Ketones, like glucose, go into the mitochondria where oxidation reactions take place to supply energy for all living activities, but at a different point of entry. Glucose, a 6-carbon molecule is first broken down to 3-carbon pyruvate, which enters the mitochondrion, and is converted by pyruvate dehydrogenase enzyme to acetyl coenzyme A, which goes into the tricarboxylic acid (TCA) cycle, the main energy-generating chemical dynamo common to all organisms that depend on oxygen.

The ketones, however, enter the mitochondrion directly, where b-hydroxybutyrate is converted to acetoacetate, then acetoacetyl coenzyme A, which is converted to acetyl coenzyme A.

At various points in the TCA cycle, electrons are abstracted from the metabolites and passed across an electron-transport chain releasing some of the energy in each step. Ketones essentially widens the energy gap in a particular part of the electron-transport chain – between coenzyme Q and cytochrome oxidase - thereby generating greater energy release as electrons travel across that gap. This, says Veech and colleagues, will have the effect of increasing the energy gradients of the major inorganic ions between the outside and the inside of the cell, making the cell more highly charged electrically, which may be related to the role of ketones in treating epilepsy.

Additionally, ketones caused a 16-fold elevation in acetyl coenzyme A, the main entry point to the TCA cycle, which will have the effect of increasing the rate of energy supply, and greater energy efficiency.

These effects of ketones are precisely the same as those resulting from saturating doses of insulin, except that insulin works by increasing glucose transport into the heart through GLUT4, the glucose-transporter in the cell membrane.

It dawned on Veech that ketosis, the physiological response to insulin deprivation during starvation, is actually mimicking the effects of insulin by generating equivalent effects. Ketones are in fact bypassing the block in glucose transport, and even stimulating synthesis of glycogen in the muscle cells.

Ketosis as treatment for Alzheimer’s and Parkinson’s diseases?

The accumulation of ‘amyloid peptides’ both inside and outside brain cells is a hallmark of Alzheimer’s disease. Earlier research by Hoshi and coworkers have shown that a fragment of the beta chain of amyloid stimulates the activity of glycogen synthase kinase 3b, an enzyme that adds a phosphate group to pyruvate dehydrogenase, thereby inhibiting it, and blocking the entry of pyruvate into the TCA cycle. The amyloid fragment was also found to inhibit the formation of acetyl choline, a major neurotransmitter, probably because the block in pyruvate dehydrogenae decreases the concentration of citrate, an intermediate in the TCA cycle and also a precursor of acetyl choline. Adding the amyloid peptide fragment to cultured neurons from the hippocampus killed the cells.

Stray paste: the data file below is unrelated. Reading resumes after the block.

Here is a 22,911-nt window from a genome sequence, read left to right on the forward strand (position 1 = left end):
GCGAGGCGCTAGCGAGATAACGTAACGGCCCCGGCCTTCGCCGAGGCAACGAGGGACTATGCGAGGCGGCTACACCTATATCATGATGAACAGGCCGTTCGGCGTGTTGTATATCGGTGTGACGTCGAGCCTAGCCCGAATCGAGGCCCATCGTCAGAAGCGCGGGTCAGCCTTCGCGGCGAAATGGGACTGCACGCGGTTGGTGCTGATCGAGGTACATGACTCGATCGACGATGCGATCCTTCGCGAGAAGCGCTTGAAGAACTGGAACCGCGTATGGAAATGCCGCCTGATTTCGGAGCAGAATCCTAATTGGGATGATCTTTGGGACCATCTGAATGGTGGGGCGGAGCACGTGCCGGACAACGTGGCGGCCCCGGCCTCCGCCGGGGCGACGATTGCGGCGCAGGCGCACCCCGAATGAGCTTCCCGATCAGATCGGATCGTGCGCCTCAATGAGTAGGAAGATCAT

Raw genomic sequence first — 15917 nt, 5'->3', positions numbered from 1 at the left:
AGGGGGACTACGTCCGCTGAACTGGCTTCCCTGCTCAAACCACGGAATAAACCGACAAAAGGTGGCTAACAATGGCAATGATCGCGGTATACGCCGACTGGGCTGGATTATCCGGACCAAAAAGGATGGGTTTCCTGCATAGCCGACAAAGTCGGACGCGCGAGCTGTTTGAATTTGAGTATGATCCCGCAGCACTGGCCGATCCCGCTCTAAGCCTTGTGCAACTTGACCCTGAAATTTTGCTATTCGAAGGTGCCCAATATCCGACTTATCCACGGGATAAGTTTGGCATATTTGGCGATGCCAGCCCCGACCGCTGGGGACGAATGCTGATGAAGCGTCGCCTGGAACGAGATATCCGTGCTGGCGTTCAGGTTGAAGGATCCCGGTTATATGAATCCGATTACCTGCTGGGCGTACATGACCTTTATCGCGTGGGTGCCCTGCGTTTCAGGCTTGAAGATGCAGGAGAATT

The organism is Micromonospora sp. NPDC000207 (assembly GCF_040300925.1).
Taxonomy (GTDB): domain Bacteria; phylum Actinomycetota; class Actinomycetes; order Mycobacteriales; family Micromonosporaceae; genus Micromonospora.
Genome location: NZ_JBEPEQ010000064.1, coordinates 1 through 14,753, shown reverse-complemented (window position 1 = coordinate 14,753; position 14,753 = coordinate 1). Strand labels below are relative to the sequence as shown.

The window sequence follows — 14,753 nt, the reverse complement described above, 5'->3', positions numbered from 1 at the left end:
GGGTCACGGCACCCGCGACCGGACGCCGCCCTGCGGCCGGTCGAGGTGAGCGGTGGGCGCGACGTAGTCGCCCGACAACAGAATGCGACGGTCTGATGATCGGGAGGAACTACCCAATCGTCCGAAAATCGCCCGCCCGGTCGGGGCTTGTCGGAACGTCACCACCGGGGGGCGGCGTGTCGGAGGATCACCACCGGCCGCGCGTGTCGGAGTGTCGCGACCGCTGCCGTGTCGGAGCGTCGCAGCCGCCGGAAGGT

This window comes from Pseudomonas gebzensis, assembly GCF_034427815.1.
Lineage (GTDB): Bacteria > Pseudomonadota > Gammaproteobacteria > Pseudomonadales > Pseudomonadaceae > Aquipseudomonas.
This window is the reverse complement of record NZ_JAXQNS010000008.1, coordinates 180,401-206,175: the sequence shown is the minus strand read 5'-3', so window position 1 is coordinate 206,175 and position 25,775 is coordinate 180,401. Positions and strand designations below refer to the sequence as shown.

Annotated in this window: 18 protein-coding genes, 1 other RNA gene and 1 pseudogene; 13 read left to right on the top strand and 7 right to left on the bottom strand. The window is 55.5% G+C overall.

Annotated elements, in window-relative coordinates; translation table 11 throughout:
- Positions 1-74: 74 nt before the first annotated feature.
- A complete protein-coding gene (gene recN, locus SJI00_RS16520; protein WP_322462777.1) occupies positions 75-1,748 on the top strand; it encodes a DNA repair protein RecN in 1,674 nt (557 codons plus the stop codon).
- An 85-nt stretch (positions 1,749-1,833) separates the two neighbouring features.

Ketones are the answer to removing the block, and as ISIS has reported in 2001, Veech and coworkers found that adding ketones protected the neurons from the amyloid peptide fragment. Similar treatment was also effective in a cell model of Parkinson’s disease, which involves another defect in the mitochondrial energy generating enzyme reactions.

Other conditions that may be addressed by ketones include Freidreich’s Ataxia, a genetic defect in a mitochondrial protein involved in iron transport, various forms of insulin resistance, and cognitive disorders.

Veech believes that the benefits of ketones are best produced by a diet that include ketones, and not those that generate ketones in the body, as they tend to unbalance it (see below). The problem is that one can’t give a lot of ketones directly, because they are too acidic, so one way is to produce a ketone esters, where the acidic groups are neutralised.

Veech tells me enthusiastically that he has just received a contract to produce these ketone esters as a way to induce significant ketosis without feeding high fat and low carbohydrate, and further down the line, to test the diet on people with different kinds of disease.

What’s wrong with all the diet fads?

"The Atkins diet has certainly stimulated interest in low carbohydrate diets. It is however a misnomer to call the diet ketogenic, but rather it should be called ketouric. There are small amounts of ketones in urine, but because of the high protein in the diet, the blood levels of ketones are really quite low." Veech says.

Low carbohydrate diets are not new, and have been tried with variable success. But, for these diets to work, one must cut insulin secretion to very low levels, as in the condition of starvation described earlier. For more on how diet affects metabolism, read "How carbohydrates make fats", this series.

Article first published 12/02/04



Sources

  1. Veech RL, Chance B, Kashiwaya Y, Lardy HA and Cahill Jr GF. Ketone bodies, potential therapeutic uses. Life 2001, 51, 241-7.
  2. Hoshi M, Takashima K, Noguichi M, et al. Regulation of mitochondrial pyruvate dehydrogenase activity by tau protein kinaseI/ glycogen synthase kinase 3beta in brain. Proc. Natl. Acad. Sci. USA 1996, 93, 2719-23.
  3. Ho MW. Dietary interventions for Alzheimer’s & Parkinson’s. ISIS News 2001, 9/10